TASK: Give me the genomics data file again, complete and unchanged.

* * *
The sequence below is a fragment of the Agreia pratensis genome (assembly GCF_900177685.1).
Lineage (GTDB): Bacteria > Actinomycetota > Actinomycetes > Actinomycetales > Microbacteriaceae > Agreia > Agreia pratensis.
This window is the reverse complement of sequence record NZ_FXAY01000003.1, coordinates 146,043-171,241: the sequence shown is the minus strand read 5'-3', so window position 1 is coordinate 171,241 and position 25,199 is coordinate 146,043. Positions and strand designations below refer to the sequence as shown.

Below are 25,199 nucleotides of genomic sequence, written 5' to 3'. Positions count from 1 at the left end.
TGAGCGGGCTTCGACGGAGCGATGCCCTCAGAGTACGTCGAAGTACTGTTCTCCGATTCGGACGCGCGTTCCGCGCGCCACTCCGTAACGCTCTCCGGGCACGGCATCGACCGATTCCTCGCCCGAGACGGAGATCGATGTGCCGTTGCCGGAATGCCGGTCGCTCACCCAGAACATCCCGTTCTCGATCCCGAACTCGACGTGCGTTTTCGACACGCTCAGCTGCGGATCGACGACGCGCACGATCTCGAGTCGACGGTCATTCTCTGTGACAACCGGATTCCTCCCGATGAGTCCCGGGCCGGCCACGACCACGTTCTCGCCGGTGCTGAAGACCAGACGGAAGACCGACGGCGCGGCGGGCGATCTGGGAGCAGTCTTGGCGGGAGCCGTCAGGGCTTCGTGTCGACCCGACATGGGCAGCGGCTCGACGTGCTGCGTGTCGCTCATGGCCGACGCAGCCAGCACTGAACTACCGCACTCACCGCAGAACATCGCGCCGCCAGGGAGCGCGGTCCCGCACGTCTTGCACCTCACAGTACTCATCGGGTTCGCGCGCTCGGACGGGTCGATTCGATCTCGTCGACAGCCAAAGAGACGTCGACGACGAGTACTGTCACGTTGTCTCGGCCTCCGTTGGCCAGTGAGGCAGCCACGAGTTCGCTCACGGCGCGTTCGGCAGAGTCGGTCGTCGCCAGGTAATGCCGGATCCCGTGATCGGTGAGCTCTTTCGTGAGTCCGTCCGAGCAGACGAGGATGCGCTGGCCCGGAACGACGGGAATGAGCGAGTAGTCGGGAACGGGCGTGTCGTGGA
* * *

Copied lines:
The sequence below is a fragment of the Agreia pratensis genome (assembly GCF_900177685.1).
Lineage (GTDB): Bacteria > Actinomycetota > Actinomycetes > Actinomycetales > Microbacteriaceae > Agreia > Agreia pratensis.
This window is the reverse complement of sequence record NZ_FXAY01000003.1, coordinates 146,043-171,241: the sequence shown is the minus strand read 5'-3', so window position 1 is coordinate 171,241 and position 25,199 is coordinate 146,043. Positions and strand designations below refer to the sequence as shown.

Below are 25,199 nucleotides of genomic sequence, written 5' to 3'. Positions count from 1 at the left end.
TGAGCGGGCTTCGACGGAGCGATGCCCTCAGAGTACGTCGAAGTACTGTTCTCCGATTCGGACGCGCGTTCCGCGCGCCACTCCGTAACGCTCTCCGGGCACGGCATCGACCGATTCCTCGCCCGAGACGGAGATCGATGTGCCGTTGCCGGAATGCCGGTCGCTCACCCAGAACATCCCGTTCTCGATCCCGAACTCGACGTGCGTTTTCGACACGCTCAGCTGCGGATCGACGACGCGCACGATCTCGAGTCGACGGTCATTCTCTGTGACAACCGGATTCCTCCCGATGAGTCCCGGGCCGGCCACGACCACGTTCTCGCCGGTGCTGAAGACCAGACGGAAGACCGACGGCGCGGCGGGCGATCTGGGAGCAGTCTTGGCGGGAGCCGTCAGGGCTTCGTGTCGACCCGACATGGGCAGCGGCTCGACGTGCTGCGTGTCGCTCATGGCCGACGCAGCCAGCACTGAACTACCGCACTCACCGCAGAACATCGCGCCGCCAGGGAGCGCGGTCCCGCACGTCTTGCACCTCACAGTACTCATCGGGTTCGCGCGCTCGGACGGGTCGATTCGATCTCGTCGACAGCCAAAGAGACGTCGACGACGAGTACTGTCACGTTGTCTCGGCCTCCGTTGGCCAGTGAGGCAGCCACGAGTTCGCTCACGGCGCGTTCGGCAGAGTCGGTCGTCGCCAGGTAATGCCGGATCCCGTGATCGGTGAGCTCTTTCGTGAGTCCGTCCGAGCAGACGAGGATGCGCTGGCCCGGAACGACGGGAATGAGCGAGTAGTCGGGAACGGGCGTGTCGTGGA